Behaviour Change

PROPAGANDA FOR CHANGE is a project created by the students of Behaviour Change (ps359) and Professor Thomas Hills @thomhills at the Psychology Department of the University of Warwick. This work was supported by funding from Warwick's Institute for Advanced Teaching and Learning.

Wednesday, January 28, 2015


 Fear appraisal is a commonly used persuasive strategy in advertisements which can help motivate the audience to engage or not engage in a certain activity based upon a fear. This particular image shows a man behind the wheel distracted by a phone call while his partner has a map spread out in front of her and seems to be talking to him about it. Since the driver is not paying attention to the road, his car is about to hit a boy crossing the road. The core message is that indulgence in careless driving can lead to serious accidents. The advert has very creatively merged the image of the boy on the road and a child in the back seat of the car in the rear view mirror, therefore making the image personally threatening by putting it in a ‘it could happen to your child’ frame of reference. This image evokes fear in the target audience and warns them about the terrible consequences in case they do not do what the message recommends, which is to drive carefully.
 Arkoff and colleagues (1965) exposed 7th grade adolescents to either a high or low fear arousing communication about effects of smoking on health.  The high fear arousing condition involved coloured, graphic pictures of cancerous body parts and a very passionate and personally threatening style of presentation. On the other hand, the low fear condition included black and white pictures of diseased body parts and a non-threatening, factual presentation of the illustrative slides. The four independent variables manipulated in the study were: sex of the participants, time of questionnaire administration (immediately after or one week after), academic aptitude (high, medium or low) and the fear condition (high or low).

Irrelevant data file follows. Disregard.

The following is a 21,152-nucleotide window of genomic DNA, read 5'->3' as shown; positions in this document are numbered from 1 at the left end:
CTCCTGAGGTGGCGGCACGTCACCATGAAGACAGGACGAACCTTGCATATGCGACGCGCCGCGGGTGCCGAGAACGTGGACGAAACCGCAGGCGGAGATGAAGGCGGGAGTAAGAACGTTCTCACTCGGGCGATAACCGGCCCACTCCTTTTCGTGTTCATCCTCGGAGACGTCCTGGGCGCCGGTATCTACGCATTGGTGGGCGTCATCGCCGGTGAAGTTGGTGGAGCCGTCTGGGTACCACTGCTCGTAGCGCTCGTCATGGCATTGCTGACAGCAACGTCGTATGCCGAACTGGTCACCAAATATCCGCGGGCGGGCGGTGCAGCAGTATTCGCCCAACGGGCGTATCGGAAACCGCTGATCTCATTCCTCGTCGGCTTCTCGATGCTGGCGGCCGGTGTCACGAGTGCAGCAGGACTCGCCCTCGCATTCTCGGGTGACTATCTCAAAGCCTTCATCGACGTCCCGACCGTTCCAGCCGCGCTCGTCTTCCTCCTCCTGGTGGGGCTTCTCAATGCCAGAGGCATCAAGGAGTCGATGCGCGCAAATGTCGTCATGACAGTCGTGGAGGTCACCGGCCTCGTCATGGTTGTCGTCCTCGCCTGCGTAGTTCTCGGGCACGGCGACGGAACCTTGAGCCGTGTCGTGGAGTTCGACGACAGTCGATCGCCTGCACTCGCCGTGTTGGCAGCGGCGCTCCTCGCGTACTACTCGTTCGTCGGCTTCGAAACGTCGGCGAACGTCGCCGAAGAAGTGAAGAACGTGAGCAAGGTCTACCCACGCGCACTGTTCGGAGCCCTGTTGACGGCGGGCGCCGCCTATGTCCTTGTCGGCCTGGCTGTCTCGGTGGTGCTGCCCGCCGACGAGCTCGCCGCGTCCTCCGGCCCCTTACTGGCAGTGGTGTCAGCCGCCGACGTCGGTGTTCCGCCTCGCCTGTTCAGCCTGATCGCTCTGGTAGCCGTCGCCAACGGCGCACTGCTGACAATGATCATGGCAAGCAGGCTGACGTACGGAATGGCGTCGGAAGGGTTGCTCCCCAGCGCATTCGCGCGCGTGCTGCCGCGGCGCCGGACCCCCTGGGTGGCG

The results showed that non smoking students exposed to the high fear condition were more likely to change their opinion about future smoking behaviour as compared to those in the low fear condition. It was also found that participants of low aptitude were less influenced than the high aptitude participants regardless of the communication condition. The aptitude difference was greater for opinion about future smoking behaviour in comparison to the beliefs about the effects of smoking on health.

The above study has successfully indicated that high fear arousing information can lead to greater persuasion and changes of behaviour in regards to smoking. It follows from this that the same pattern can be considered for careless driving; that is, emotionally evocative stimuli such as the advert shown above can cause high arousal, which logically would lead towards more opinion/behavioural change.


Arkoff, A., Insko, C.A., Insko, V.M. (1965), Effects of high and low fear-arousing communications upon opinions toward smoking. Journal of Experimental Social Psychology, 1, 256-266.

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